US troop numbers in Afghanistan drop to lowest level since 2001
This story has been updated.
The United States has reduced troop levels in Afghanistan to 2,500, the lowest number since the war’s earliest months, despite recent passage of a federal law that sought to prevent an immediate drawdown during peace talks with the Taliban.
“The United States is closer than ever to ending nearly two decades of war and welcoming in an Afghan-owned, Afghan-led peace process to achieve a political settlement and a permanent and comprehensive ceasefire,” Acting Defense Secretary Christopher Miller said in a statement Friday.
The White House announced in November that the number of U.S. service members in Afghanistan would drop to 2,500 by Friday, and force levels have drawn down gradually since.
The 2021 National Defense Authorization Act prevents the Defense Department from using funds to reduce troops below that of force levels when the law was enacted Jan. 1 without a report to Congress assessing the effects and implications.
Under an agreement Washington signed with the Taliban last year, all international forces could withdraw from the country by the middle of this year.
The smaller number of U.S. troops — down from roughly 13,000 a year ago — will continue to support NATO’s training and advising mission, and a separate counterterrorism mission, U.S. Forces-Afghanistan said.
“This [reduced] force has the appropriate lethality and the U.S. government retains its counterterrorism capacity in Afghanistan,” Gen. Scott Miller, the top American commander in the country, said in an emailed statement Monday. “We still have the ability to provide train, advise and assist at ministerial levels and most core levels.”
But repeated criticism of the war by Trump, who campaigned on ending it, has led some analysts to question whether the revised figure was based on political motivations rather than conditions on the ground.
“I like the [higher] number much better than 2,500, but there are few iron rules in this business and it’s possible we could scrape by at 2,500,” Michael O’Hanlon, a defense analyst at the Washington-based Brookings Institution, said in an email. “I’m not sure I see the point of playing such a numbers game, though.”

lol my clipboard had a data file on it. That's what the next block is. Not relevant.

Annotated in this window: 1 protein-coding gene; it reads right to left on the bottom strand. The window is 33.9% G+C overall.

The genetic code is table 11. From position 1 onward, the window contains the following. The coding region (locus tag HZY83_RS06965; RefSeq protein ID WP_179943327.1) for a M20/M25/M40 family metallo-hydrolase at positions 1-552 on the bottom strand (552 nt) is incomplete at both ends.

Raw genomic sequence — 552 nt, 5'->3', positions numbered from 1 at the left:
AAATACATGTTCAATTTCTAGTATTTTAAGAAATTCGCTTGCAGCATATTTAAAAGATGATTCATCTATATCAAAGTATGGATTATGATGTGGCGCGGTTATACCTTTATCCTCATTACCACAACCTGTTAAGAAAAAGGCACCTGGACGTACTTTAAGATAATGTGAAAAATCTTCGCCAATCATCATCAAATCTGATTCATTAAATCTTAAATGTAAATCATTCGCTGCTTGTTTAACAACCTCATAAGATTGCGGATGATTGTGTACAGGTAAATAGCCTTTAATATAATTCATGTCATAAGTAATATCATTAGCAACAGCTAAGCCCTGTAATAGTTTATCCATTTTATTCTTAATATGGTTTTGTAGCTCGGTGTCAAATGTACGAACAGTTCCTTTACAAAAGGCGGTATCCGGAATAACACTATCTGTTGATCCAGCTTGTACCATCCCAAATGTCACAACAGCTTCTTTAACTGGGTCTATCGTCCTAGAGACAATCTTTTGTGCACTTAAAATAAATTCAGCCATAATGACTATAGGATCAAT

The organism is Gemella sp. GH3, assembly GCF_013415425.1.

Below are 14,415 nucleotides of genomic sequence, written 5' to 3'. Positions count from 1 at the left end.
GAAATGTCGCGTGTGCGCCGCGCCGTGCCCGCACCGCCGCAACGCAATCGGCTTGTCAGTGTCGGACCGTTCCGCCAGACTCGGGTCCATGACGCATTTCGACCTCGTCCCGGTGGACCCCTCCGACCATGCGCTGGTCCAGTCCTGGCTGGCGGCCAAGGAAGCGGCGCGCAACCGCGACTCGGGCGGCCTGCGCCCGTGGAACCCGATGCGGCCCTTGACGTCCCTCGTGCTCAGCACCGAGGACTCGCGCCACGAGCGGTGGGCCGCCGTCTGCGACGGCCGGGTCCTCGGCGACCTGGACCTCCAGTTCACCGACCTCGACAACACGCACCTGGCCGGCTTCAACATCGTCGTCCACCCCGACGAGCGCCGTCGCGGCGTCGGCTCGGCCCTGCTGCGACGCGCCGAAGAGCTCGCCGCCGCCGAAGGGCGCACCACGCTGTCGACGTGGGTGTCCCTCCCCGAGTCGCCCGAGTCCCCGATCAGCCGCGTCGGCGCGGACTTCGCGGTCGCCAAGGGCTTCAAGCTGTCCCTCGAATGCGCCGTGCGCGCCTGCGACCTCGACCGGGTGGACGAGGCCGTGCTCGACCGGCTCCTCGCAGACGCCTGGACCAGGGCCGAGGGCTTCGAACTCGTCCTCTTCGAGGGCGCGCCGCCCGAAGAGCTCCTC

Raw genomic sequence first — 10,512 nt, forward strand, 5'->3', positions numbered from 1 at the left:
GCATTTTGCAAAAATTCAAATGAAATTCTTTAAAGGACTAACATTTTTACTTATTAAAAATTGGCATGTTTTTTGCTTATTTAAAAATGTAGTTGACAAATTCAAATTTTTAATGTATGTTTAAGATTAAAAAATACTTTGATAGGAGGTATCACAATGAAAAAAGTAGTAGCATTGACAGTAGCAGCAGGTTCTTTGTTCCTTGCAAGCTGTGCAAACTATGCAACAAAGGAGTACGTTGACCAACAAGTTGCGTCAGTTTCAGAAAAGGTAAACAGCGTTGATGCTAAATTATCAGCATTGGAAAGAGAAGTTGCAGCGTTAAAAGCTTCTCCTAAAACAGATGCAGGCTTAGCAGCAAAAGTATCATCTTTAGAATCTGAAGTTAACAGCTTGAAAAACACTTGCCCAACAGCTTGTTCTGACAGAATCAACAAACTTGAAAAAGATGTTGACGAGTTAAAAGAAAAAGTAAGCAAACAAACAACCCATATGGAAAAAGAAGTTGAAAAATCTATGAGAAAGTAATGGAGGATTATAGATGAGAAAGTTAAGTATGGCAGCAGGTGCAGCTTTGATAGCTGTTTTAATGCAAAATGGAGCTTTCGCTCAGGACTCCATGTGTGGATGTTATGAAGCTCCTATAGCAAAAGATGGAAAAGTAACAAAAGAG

More than 10 bases closed in 2020, The Washington Post reported in November. Since then, U.S. and NATO forces have also left Camp Dahlke, formerly Forward Operating Base Shank, Afghan army and USFOR-A officials said.
Advocates of a total withdrawal argue that counterterrorism operations can be conducted without basing any troops in Afghanistan, and that the residual number is meaningless.
“Just to be clear, 2,500 [troops], tactically speaking, won’t do anything. It won’t allow you to eradicate a terrorist presence, all it will do is let you periodically pick off individuals,” said Daniel L. Davis, a retired Army lieutenant colonel and senior fellow for Defense Priorities, a right-leaning Washington think tank. “It doesn’t do any good to keep one soldier there.”
President-elect Joe Biden has yet to announce a detailed plan for Afghanistan but said in interview last year with CBS News that he supported keeping “several thousand” American troops in the country to fight threats posed by al-Qaida and the local Islamic State affiliate.
The Taliban have rejected the idea of a continued U.S. presence. The group began talks with the Afghan government in September, which in addition to assurances it won’t support terrorism, are a necessary condition for the full withdrawal of international troops outlined in last year’s peace deal.
As the talks continue, so too does the violence, with the Taliban repeatedly denying calls for a cease-fire.
While the latest reduction of U.S. troops could motivate delegates to agree on difficult concessions and move the peace process forward, it could also undercut discussions by highlighting the vulnerabilities of Afghan forces in the face of a bloody insurgency that is likely to intensify, said Michael Kugelman, an expert on the region.
“In effect, the drawdown to 2,500 troops will bring to the surface the festering tensions between Kabul and the Taliban on the issue of violence, and such tensions could poison an already volatile negotiating environment,” said Kugelman, who is deputy director of the Asia Program at the Washington-based Wilson Center.
Some 8,000 troops from countries besides the U.S. continue to support NATO’s training mission. As of October, more than 17,000 foreign contractors were working in Afghanistan, of which roughly 8,000 were American, DOD data showed.
Afghan security forces, who conduct most of their operations independently, don’t appear too concerned that the latest drawdown of American troops will impact the battlefield, said Gen. Abdul Mateen Sulaimankhail, a former brigade commander in eastern Logar province.
However, he worries further reductions could be devastating.
“American air support is still very much needed, so if the U.S. at least keeps forces in the country to maintain airstrikes, we’ll be fine,” Sulaimankhail said. “If we lose that support, there will be total chaos.”
Stars and Stripes reporters J.P. Lawrence and Zubair Babakarkhail contributed to this report.